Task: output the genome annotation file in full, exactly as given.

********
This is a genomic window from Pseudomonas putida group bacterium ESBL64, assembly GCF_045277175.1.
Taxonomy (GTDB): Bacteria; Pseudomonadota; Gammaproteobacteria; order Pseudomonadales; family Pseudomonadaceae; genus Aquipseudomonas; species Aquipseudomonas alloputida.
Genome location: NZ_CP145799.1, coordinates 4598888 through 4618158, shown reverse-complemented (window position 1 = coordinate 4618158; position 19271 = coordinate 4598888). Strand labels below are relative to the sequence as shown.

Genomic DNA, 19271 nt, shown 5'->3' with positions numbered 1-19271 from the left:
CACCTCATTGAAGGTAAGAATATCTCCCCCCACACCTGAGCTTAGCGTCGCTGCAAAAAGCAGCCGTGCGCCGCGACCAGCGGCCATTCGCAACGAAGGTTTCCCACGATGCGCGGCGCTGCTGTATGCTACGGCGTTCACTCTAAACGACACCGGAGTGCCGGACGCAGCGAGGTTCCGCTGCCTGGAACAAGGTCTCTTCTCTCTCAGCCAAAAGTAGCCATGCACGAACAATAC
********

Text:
This is a genomic window from Pseudomonas putida group bacterium ESBL64, assembly GCF_045277175.1.
Taxonomy (GTDB): Bacteria; Pseudomonadota; Gammaproteobacteria; order Pseudomonadales; family Pseudomonadaceae; genus Aquipseudomonas; species Aquipseudomonas alloputida.
Genome location: NZ_CP145799.1, coordinates 4598888 through 4618158, shown reverse-complemented (window position 1 = coordinate 4618158; position 19271 = coordinate 4598888). Strand labels below are relative to the sequence as shown.

Genomic DNA, 19271 nt, shown 5'->3' with positions numbered 1-19271 from the left:
CACCTCATTGAAGGTAAGAATATCTCCCCCCACACCTGAGCTTAGCGTCGCTGCAAAAAGCAGCCGTGCGCCGCGACCAGCGGCCATTCGCAACGAAGGTTTCCCACGATGCGCGGCGCTGCTGTATGCTACGGCGTTCACTCTAAACGACACCGGAGTGCCGGACGCAGCGAGGTTCCGCTGCCTGGAACAAGGTCTCTTCTCTCTCAGCCAAAAGTAGCCATGCACGAACAATAC